KUANTAN, Malaysia - In an effort to build relations and sharpen U.N.-focused, peace support operational skills, U.S. and Malaysian service members have combined their expertise and talents for an intense, one-week, command post exercise here as part of U.S. Army, Pacific's Keris Strike 2010 exercise.

Hosted by Malaysia's 3rd Infantry Division and 4th Brigade Mechanized, Keris Strike 2010 is the latest in a series of regional exercises designed to promote peace and security while continuing to strengthen U.S./Malaysian relations and further build on the peace support operational capacity of its participants.

Leading the U.S. effort for the fourth year is the U.S. Army Reserve's 9th Mission Support Command, which serves as executive agent for the exercise by providing operational control, logistical coordination, planning life support for participants and providing key personnel for the 14th annual event.

In addition to the Malaysian Armed Forces and the 9th MSC, members of the Utah National Guard's 204th Maneuver Enhancement Brigade; the Guam National Guard's 1st Battalion, 294th Infantry Regiment; the 441st Military Intelligence Battalion; the 56th Theater Information Operation Group; the 411th and 413th Contracting Support Brigades; and U.S. Pacific Command play key roles in the training exercise.

Prior to this point, exercise participants focused on mastering the basics of peace support operations during two, lengthy days of academic training followed by building bilateral teams to execute a four-day, mini staff exercise. Now, midway through the third and final phase, the CPX is where this collective team can put what they've learned into action.

For the multi-national brigade-level effort, members of Utah National Guard's 204th MEB are working side-by-side with Malaysia's 4th Brigade Mechanized.

"The combined brigade allows us to work together with the Malaysian Armed Forces and build a relationship with them. We are learning their TTP's [tactics, techniques and procedures] and in exchange they are learning ours," said Sgt. Daniel B. Lemley, assistant operations noncommissioned officer, 204th MEB. "This will be good practice for us because in real life we could be tasked to do this."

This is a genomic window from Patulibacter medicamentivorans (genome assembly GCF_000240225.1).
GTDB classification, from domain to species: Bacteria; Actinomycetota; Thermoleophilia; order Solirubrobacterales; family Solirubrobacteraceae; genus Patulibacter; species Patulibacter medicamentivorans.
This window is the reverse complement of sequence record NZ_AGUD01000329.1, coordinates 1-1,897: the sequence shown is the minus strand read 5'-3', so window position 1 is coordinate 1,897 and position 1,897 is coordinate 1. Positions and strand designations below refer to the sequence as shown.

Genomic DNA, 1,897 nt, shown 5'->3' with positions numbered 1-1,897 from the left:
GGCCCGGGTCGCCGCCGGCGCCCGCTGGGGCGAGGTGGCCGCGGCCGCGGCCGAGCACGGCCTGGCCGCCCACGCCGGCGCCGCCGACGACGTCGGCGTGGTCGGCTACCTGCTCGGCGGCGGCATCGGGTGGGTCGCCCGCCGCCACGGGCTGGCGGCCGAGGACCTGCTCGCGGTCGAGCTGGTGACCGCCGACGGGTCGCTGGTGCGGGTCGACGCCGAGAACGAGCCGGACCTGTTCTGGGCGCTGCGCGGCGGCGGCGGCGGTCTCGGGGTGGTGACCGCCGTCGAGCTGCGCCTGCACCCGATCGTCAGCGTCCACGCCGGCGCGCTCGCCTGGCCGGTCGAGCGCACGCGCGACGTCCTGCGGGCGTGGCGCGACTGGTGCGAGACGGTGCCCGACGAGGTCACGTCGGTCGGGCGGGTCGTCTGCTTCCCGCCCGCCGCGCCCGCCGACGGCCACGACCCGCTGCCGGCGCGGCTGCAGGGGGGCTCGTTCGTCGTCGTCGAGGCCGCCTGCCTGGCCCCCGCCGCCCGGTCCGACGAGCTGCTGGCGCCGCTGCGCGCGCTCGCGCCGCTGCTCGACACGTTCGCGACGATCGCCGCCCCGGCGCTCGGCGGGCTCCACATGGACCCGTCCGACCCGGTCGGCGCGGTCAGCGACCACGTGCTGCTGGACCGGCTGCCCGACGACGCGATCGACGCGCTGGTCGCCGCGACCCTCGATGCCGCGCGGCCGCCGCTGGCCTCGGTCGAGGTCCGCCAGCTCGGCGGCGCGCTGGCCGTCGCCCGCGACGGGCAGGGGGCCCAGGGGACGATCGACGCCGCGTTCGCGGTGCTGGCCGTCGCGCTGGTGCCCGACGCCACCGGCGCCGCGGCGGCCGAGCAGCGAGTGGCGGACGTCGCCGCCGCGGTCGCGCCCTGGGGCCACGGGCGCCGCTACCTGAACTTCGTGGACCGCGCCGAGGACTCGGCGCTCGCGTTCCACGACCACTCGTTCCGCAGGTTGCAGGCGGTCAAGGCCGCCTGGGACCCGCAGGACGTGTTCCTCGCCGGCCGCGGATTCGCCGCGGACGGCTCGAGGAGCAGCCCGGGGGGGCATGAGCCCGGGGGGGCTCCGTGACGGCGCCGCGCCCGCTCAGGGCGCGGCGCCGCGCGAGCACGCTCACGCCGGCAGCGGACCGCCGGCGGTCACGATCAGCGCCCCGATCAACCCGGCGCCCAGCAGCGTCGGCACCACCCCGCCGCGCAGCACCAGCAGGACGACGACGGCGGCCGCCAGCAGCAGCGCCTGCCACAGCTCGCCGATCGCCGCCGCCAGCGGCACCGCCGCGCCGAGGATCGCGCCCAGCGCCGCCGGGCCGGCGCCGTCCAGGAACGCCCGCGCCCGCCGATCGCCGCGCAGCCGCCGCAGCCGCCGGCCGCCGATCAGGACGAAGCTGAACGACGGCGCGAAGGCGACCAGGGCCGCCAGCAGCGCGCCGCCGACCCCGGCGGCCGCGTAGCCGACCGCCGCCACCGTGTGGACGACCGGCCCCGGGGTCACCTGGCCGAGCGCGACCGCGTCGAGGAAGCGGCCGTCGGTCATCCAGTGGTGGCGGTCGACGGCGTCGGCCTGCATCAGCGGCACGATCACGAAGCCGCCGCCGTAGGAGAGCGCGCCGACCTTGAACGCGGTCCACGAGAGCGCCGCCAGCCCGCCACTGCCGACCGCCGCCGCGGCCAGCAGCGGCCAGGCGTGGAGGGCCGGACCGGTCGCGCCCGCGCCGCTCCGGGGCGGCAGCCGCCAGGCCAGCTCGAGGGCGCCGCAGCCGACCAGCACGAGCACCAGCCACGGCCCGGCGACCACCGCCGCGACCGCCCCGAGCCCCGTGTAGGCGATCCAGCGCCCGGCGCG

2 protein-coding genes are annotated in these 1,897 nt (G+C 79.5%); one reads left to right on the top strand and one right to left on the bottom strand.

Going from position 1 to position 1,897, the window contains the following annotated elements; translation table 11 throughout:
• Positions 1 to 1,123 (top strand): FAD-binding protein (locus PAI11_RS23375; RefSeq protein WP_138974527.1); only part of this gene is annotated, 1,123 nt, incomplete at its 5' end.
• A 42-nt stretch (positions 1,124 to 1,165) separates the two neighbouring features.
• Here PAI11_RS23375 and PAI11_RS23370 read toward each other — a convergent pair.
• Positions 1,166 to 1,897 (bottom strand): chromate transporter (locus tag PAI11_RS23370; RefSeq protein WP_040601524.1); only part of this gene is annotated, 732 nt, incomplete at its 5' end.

With simulated enemy factions roaming the streets and non-government officials desperately attempting to bring relief to the heart of a hostile operational environment, this CPX scenario is no easy feat for either the U.S. or Malaysian Armed Forces.

Designed and led by the Center for Civil-Military Relations, this CPX requires the participating units to act as a Multi-National Force in a U.N., peace-enforcement scenario. Stability operations, civil-military operations, humanitarian assistance and joint operations are among the integrated key tasks.

"For the last four years we've worked on developing a very focused exercise," said Steven Schowalter, an exercise planner for CCMR. "We've been very successful with getting a team of subject matter experts that have real operational experience in U.N. missions and stability operations missions so that they can coach, teach and mentor in the training environment. So far the exercise has been effective in training to those standards."

In the CPX phase, the staff officers initiate a safe and secure environment and, when required, provide forces to assist with humanitarian efforts. For Navy Lt. Cmdr. Matt Barker, a planner in the Standing Joint Force Headquarters, U.S. Pacific Command, working as a team with the Malaysian Armed Forces proved to be beneficial.

"The Navy counterpart at the brigade is pretty familiar with U.S. operations, so he was able to answer a lot of questions about how both the U.S. and Malaysian Navy do business," said Barker, who is an F-18 Hornet pilot by trade. "He's pretty knowledgeable on the capabilities for both."
Many other exercise participants expressed the same level of mutual respect for their MAF counterparts.

"This is an eye-opening experience both for us and the Malays," said Lt. Col. Karl L. Wright, the deputy brigade commander for the 204th MEB, Utah Army National Guard. "We are learning how to accomplish goals in ways other than the American way."

Keris Strike is a USARPAC Theater Security Cooperation Program and Global Peace Operations Initiative-sponsored event for the Asia-Pacific Region. Through participation in this exercise, participants strengthen their capabilities in international peace support operations worldwide.

"We want to maintain a relationship with the Malaysians so that if there's a future operation-a real operation that we're going to work together in-we've already established that capability and knowledge of how each other thinks and how each other works," said Barker. "I also think the social piece of it is important in a cross cultural sense...and that we can get along even despite any fundamental differences."

Following the CPX, exercise participants will conclude their training with a closing ceremony and dinner social. Keris Strike 2010 is scheduled to end July 23.